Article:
The DeepCool PX850G 850W PSU architecture is based on tried and true topologies, with no surprises to be seen. At the power supply's input, the filtering stage is slightly enhanced over the minimum baseline suggested by the ATX design guide, featuring four Y capacitors, two X capacitors, and two filtering inductors. This is followed by two rectifying bridges, both attached to their dedicated heatsink. The Active Power Factor Correction (APFC) circuitry takes a significant amount of space, with the main heatsink holding the active components along the PCB's perimeter. The APFC transistors are two Infineon 6R125P6 MOSFETs and a diode. The APFC also includes an encased filtering inductor and two large capacitors (a Nippon Chemi-Con 330 μF and a Rubycon 470 μF).

In the primary inversion stage of the DeepCool PX850G 850W PSU, a half-bridge LLC topology is implemented, with the two power transistors mounted on a substantial dedicated heatsink—a configuration prevalent in modern power supplies for its low cost and dependability. The secondary conversion stage consists of six Onsemi 5C430N transistors on a vertical daughterboard, generating a single 12V output. The 3.3V and 5V outputs are managed by DC-to-DC conversion circuits on another daughterboard.

On the secondary side, the DeepCool PX850G 850W PSU features capacitors from Rubycon and Nippon Chemi-Con, alongside several Nichicon polymer capacitors. This mix of highly reputable Japanese manufacturers makes the PX850G an all-Japanese affair which assists both the company’s marketing efforts and the consumer’s peace of mind.

Cold Test Results (~25°C Ambient Temperature)
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  • GeoffreyA - Tuesday, March 26, 2024 - link

    I haven't tried their power supplies, but the case I'm using is DeepCool's Tesseract. No complaints, and the fans have worked well for five years.
  • Tunnah - Tuesday, March 26, 2024 - link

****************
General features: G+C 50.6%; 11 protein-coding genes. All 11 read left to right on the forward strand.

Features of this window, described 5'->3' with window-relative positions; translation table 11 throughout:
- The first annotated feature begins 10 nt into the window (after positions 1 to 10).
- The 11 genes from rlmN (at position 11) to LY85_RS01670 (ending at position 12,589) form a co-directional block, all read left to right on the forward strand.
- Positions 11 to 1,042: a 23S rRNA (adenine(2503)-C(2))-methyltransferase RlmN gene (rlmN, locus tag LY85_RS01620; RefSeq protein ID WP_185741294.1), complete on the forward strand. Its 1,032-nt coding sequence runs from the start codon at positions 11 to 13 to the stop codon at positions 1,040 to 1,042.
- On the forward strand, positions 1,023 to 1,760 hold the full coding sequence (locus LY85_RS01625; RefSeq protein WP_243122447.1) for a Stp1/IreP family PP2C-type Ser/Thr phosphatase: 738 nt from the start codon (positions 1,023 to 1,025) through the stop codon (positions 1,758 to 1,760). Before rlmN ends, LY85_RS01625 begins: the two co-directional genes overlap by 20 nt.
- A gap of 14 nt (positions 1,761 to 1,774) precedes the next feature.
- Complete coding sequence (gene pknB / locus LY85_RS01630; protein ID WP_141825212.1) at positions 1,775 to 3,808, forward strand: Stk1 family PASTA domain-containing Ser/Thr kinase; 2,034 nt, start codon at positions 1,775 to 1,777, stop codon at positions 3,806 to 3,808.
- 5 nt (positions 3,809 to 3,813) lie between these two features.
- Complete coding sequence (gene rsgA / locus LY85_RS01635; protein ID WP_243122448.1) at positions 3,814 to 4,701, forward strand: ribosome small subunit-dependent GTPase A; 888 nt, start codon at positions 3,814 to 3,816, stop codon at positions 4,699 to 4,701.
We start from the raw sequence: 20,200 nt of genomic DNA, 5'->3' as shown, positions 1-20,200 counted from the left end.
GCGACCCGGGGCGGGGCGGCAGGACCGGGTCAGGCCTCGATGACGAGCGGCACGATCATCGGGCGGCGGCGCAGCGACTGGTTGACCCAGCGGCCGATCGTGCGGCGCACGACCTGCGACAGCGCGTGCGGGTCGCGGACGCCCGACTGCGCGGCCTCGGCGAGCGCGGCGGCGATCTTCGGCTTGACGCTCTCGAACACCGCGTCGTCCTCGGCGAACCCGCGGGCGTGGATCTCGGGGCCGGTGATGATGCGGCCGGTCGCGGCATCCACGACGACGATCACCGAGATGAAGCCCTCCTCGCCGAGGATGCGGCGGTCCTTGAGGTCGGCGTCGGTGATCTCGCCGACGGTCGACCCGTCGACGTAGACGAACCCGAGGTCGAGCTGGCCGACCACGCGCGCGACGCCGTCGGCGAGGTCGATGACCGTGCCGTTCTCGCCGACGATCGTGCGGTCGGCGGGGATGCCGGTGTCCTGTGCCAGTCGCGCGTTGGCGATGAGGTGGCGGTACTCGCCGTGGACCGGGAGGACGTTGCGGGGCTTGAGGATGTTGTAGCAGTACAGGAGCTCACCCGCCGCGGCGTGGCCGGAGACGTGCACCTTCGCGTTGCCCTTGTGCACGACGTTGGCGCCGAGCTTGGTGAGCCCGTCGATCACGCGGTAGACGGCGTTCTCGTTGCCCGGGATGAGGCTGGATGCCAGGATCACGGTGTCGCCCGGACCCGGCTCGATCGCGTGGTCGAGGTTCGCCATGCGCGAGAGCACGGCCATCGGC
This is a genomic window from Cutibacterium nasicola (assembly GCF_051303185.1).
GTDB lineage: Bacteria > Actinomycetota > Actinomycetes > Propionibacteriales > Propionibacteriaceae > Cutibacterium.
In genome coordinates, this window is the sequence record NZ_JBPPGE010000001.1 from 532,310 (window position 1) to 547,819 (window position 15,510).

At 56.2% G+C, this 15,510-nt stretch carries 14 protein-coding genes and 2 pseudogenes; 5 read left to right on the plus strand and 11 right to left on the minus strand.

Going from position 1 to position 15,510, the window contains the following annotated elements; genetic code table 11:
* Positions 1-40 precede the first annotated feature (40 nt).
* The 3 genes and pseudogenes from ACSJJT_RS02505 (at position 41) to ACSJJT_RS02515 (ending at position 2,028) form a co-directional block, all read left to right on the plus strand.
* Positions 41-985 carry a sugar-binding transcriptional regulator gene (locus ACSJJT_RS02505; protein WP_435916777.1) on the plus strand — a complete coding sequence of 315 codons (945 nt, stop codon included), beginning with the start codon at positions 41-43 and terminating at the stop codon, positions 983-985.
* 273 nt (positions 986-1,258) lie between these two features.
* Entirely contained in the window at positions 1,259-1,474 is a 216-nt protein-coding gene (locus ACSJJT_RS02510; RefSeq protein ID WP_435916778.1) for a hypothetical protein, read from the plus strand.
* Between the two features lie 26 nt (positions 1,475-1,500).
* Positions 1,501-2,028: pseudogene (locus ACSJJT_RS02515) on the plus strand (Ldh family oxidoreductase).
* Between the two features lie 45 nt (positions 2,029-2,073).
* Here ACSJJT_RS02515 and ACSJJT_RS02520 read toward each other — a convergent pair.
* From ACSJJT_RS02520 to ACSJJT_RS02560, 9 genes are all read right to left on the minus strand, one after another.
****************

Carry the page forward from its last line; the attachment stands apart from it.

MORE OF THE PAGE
"..a significant decrease in efficiency, with figures dropping to 87.9% under a 115 VAC input and 89.5% with a 230 VAC source, compared to 89% and 90.5%, respectively.."

    1.1% and 1% is significant ? Doesn't that boil down to a difference of a few watts ?
  • PeachNCream - Tuesday, March 26, 2024 - link

    When you're writing an article it can be difficult to think about things from an outside perspective. AT has noted via response to comments in the past that there isn't a review like one would find an editor performing before publication so they sometimes rely on readers pointing out things that could be improved and make edits after an article is out the door.

    I can't recall many Anandtech articles that haven't had suggestions from readers in the past probably six or so years. It shows the effectiveness of crowdsourced post-publication review to improve article quality and has been helpful so I believe feedback like yours is always beneficial when there isn't a team of professional writers and editors available.

    And, to be fair, even well-known news sites are in a hurry and cost-sensitive so I see actual paid professional articles with the rare error or typo that slips out before publication. One or two errors per article isn't too bad considering Future doesn't have the same hiring power as an established, well-known company.
  • Samus - Wednesday, March 27, 2024 - link

    Weird comment.
  • Ryan Smith - Tuesday, March 26, 2024 - link

    1% absolute is significant when you're talking about energy losses. Even though this is only a Gold PSU (a couple steps down from ultra-efficient Titanium), that's still an effective increase in energy losses of 10%.

    It's typical and expected for PSUs to lose efficiency in our hot box testing. We've had Gold PSUs fare better than this, though.
  • E.Fyll - Friday, March 29, 2024 - link

    It does. However, that few Watts worth of difference merely due to the elevated temperature, from a technical point of view, is a major concern. The greater the difference, the more the active components are getting thermally stressed. Ideally, a great unit should have a very small difference in performance when the ambient temperature changes by ~20C, as long as the temperature remains under the unit's maximum rating.